Wednesday, October 16, 2013

Tutorial: Dunkelgelb Colour Modulation for 15mm

In this tutorial I will demonstrate how I airbrush dunkelgelb (German WW2 Europe tan colour) on German tanks and vehicles for Flames of War. In this tutorial I am using Vallejo Model Air colours roughly corresponding to the new Vallejo AFV Dunkelgelb Colour Modulation paint set. In this tutorial I am painting a 15mm Panther G plastic model from Plastic Soldier Company. In the second part of the tutorial I will show how I painted the camouflage pattern onto this Panther and the finished model.

Why Colour Modulation
For 15mm models, colour modulation may seem a bit excessive and unnecessary. In many ways, a vehicle that has been drybrushed well may look more realistic overall. I like to add colour modulation to many of the vehicles I paint for a few reasons. I really enjoy the challenge of trying to get smooth transitions in small areas with the airbrush. I think that models painted with colour modulation look quite striking when they are finished and I think that colour modulation adds some depth and interest to the finished model. The colour modulation shown here has high contrast as contrast is needed for such small models. It will be toned down by weathering and washing.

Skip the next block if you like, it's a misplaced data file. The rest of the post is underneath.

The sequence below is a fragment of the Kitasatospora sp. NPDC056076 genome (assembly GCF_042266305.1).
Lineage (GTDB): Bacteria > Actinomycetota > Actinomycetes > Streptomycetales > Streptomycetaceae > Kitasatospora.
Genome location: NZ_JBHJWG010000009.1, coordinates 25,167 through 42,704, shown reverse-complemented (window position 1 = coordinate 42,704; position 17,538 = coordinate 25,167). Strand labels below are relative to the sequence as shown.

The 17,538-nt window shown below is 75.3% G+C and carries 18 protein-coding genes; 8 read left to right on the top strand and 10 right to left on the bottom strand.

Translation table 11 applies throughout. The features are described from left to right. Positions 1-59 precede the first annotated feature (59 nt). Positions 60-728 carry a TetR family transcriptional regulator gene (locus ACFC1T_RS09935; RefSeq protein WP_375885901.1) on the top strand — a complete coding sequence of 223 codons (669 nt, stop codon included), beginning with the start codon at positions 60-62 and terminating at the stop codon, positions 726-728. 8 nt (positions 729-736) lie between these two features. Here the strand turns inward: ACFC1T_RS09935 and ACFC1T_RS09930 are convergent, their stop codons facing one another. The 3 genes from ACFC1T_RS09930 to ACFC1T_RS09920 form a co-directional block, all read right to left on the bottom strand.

This image from Model Brush nicely shows the differences between different hobby lighting styles. I used colour modulation on the big panels and panel lighting to accentuate some details.